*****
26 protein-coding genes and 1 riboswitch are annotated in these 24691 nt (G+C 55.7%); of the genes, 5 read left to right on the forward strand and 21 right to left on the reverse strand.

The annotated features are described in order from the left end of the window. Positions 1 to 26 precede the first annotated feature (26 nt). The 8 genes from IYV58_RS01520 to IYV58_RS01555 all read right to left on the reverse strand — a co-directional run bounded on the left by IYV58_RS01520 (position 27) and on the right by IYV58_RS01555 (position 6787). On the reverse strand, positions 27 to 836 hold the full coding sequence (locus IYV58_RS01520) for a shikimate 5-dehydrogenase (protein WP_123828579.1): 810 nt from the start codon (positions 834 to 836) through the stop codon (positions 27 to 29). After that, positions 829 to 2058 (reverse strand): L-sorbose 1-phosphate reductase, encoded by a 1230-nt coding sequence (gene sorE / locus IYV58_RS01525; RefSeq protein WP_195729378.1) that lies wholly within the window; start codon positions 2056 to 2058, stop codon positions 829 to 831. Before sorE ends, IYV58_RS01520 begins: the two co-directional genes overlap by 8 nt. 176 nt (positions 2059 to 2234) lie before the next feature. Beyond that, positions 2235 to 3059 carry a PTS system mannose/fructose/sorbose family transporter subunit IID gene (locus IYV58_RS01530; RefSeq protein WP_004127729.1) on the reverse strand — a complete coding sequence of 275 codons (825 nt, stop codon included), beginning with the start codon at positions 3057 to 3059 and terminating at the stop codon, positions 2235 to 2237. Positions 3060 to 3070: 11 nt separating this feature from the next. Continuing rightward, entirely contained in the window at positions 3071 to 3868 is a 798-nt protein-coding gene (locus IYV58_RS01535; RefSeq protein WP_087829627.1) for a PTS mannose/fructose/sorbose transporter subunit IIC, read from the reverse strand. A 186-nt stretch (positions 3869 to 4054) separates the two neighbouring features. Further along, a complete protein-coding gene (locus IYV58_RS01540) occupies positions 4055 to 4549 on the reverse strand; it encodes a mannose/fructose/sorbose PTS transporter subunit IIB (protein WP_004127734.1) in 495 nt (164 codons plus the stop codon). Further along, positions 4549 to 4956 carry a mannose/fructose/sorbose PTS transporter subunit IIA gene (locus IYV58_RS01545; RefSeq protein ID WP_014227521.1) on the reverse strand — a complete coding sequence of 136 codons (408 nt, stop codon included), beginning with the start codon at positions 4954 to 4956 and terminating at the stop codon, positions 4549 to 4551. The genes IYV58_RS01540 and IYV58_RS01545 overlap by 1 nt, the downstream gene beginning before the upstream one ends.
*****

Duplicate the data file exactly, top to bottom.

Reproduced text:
26 protein-coding genes and 1 riboswitch are annotated in these 24691 nt (G+C 55.7%); of the genes, 5 read left to right on the forward strand and 21 right to left on the reverse strand.

The annotated features are described in order from the left end of the window. Positions 1 to 26 precede the first annotated feature (26 nt). The 8 genes from IYV58_RS01520 to IYV58_RS01555 all read right to left on the reverse strand — a co-directional run bounded on the left by IYV58_RS01520 (position 27) and on the right by IYV58_RS01555 (position 6787). On the reverse strand, positions 27 to 836 hold the full coding sequence (locus IYV58_RS01520) for a shikimate 5-dehydrogenase (protein WP_123828579.1): 810 nt from the start codon (positions 834 to 836) through the stop codon (positions 27 to 29). After that, positions 829 to 2058 (reverse strand): L-sorbose 1-phosphate reductase, encoded by a 1230-nt coding sequence (gene sorE / locus IYV58_RS01525; RefSeq protein WP_195729378.1) that lies wholly within the window; start codon positions 2056 to 2058, stop codon positions 829 to 831. Before sorE ends, IYV58_RS01520 begins: the two co-directional genes overlap by 8 nt. 176 nt (positions 2059 to 2234) lie before the next feature. Beyond that, positions 2235 to 3059 carry a PTS system mannose/fructose/sorbose family transporter subunit IID gene (locus IYV58_RS01530; RefSeq protein WP_004127729.1) on the reverse strand — a complete coding sequence of 275 codons (825 nt, stop codon included), beginning with the start codon at positions 3057 to 3059 and terminating at the stop codon, positions 2235 to 2237. Positions 3060 to 3070: 11 nt separating this feature from the next. Continuing rightward, entirely contained in the window at positions 3071 to 3868 is a 798-nt protein-coding gene (locus IYV58_RS01535; RefSeq protein WP_087829627.1) for a PTS mannose/fructose/sorbose transporter subunit IIC, read from the reverse strand. A 186-nt stretch (positions 3869 to 4054) separates the two neighbouring features. Further along, a complete protein-coding gene (locus IYV58_RS01540) occupies positions 4055 to 4549 on the reverse strand; it encodes a mannose/fructose/sorbose PTS transporter subunit IIB (protein WP_004127734.1) in 495 nt (164 codons plus the stop codon). Further along, positions 4549 to 4956 carry a mannose/fructose/sorbose PTS transporter subunit IIA gene (locus IYV58_RS01545; RefSeq protein ID WP_014227521.1) on the reverse strand — a complete coding sequence of 136 codons (408 nt, stop codon included), beginning with the start codon at positions 4954 to 4956 and terminating at the stop codon, positions 4549 to 4551. The genes IYV58_RS01540 and IYV58_RS01545 overlap by 1 nt, the downstream gene beginning before the upstream one ends.